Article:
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Hydrogen Helium Lithium Beryllium Boron Carbon Nitrogen


6. Carbon - Origin : The name comes from the Latin ‘carbo’, which means charcoal.

Carbon Symbol.JPG (14724 bytes)

Carbon is an element of prehistoric discovery which is very widely distributed in nature. It is found in abundance in the sun, stars, comets, and atmospheres of most planets.

Carbon is found free in nature in three allotropic forms: amorphous, graphite, and diamond. Graphite is one of the softest known materials while diamond is one of the hardest. Carbon, as microscopic diamonds, is found in some meteorites. The energy of the sun and stars can be attributed at least in part to the well-known carbon-nitrogen cycle.

Common Uses

Carbon is the basis of all life since it is part of DNA. The human body contains about 16 kilograms of carbon in one form or another. Carbon is also important environmentally as carbon dioxide; it makes up 350 parts per million of the atmosphere, and plants take it in as they grow. Carbon dioxide is also the gas formed when natural gas, oil and coal are burned.

Coal, petroleum, and natural gas are chiefly hydrocarbons.

Facts about Carbon

Carbon is unique among the elements in the vast number and variety of compounds it can form.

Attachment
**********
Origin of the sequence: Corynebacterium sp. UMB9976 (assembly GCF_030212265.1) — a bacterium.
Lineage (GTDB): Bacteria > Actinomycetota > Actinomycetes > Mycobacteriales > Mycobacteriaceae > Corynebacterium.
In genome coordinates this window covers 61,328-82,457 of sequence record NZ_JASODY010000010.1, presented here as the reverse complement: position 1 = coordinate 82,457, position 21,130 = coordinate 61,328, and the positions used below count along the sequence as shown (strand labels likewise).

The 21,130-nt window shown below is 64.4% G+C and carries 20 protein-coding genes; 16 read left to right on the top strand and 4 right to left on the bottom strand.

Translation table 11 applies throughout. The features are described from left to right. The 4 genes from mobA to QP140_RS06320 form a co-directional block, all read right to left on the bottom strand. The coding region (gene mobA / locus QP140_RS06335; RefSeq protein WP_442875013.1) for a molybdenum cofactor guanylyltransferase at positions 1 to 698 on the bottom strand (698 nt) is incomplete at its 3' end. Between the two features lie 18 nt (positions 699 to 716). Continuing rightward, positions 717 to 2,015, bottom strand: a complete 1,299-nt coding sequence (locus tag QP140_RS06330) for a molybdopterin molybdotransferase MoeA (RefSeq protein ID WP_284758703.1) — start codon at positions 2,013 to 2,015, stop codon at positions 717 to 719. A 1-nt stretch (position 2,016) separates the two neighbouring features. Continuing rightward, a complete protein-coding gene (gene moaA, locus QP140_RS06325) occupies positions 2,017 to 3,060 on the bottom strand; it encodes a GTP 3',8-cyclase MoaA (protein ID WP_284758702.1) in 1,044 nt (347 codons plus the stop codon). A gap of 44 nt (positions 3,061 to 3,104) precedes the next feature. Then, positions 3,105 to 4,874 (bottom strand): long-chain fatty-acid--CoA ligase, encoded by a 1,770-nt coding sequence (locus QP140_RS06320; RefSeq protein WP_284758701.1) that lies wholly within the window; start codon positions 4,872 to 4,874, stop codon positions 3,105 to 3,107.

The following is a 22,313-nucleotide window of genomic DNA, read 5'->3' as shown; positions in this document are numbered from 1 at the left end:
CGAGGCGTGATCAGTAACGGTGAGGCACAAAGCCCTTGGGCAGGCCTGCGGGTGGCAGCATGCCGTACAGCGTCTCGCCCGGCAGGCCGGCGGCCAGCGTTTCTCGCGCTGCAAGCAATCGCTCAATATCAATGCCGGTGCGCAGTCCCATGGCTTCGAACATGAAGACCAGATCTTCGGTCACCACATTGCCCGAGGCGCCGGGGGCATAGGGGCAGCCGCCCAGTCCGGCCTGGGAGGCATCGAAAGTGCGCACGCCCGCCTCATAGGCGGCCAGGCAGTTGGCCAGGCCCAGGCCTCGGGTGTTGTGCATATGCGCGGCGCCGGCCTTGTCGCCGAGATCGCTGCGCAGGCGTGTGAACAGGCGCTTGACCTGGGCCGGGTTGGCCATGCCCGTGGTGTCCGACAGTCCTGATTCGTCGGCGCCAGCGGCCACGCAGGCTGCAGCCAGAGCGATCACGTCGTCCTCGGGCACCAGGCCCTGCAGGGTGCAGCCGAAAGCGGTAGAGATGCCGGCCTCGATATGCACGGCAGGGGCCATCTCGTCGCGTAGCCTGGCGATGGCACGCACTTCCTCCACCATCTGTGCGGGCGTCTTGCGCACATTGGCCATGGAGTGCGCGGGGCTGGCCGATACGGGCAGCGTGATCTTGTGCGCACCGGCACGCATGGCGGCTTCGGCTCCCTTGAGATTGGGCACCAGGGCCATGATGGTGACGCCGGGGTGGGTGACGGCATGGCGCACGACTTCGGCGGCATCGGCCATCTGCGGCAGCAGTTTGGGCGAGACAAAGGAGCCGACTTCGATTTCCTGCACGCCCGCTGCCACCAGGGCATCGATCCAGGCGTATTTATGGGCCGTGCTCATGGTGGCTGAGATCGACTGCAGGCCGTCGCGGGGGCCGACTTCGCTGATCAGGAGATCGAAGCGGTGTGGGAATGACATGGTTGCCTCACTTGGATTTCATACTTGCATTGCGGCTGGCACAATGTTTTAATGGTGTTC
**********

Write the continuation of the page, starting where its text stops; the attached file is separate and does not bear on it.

Without carbon, the basis for life would be impossible.

Carbon is present as carbon dioxide in the atmosphere and dissolved in all natural waters.

How Carbon Measures up

Atomic Number: 56   Atomic Radius: 77pm
Atomic Symbol: C   Melting Point: 3550ºC
Atomic Weight: 12.011   Boiling Point: 3800ºC


Questions about Carbon

Question 1: State whether the following statement is True or False:

"Carbon can only be compounded with a few other elements."

If this is true, what are they?

Question 2: How is Carbon Dioxide associated with plant life?

Question 3: Which of the following is true?

(a) With carbon, the basis of life would be impossible

(b) Carbon melts at a lower temperature than it boils

(c) Carbon dioxide is not created by the burning of coal

(d) Carbon's atomic symbol is Ca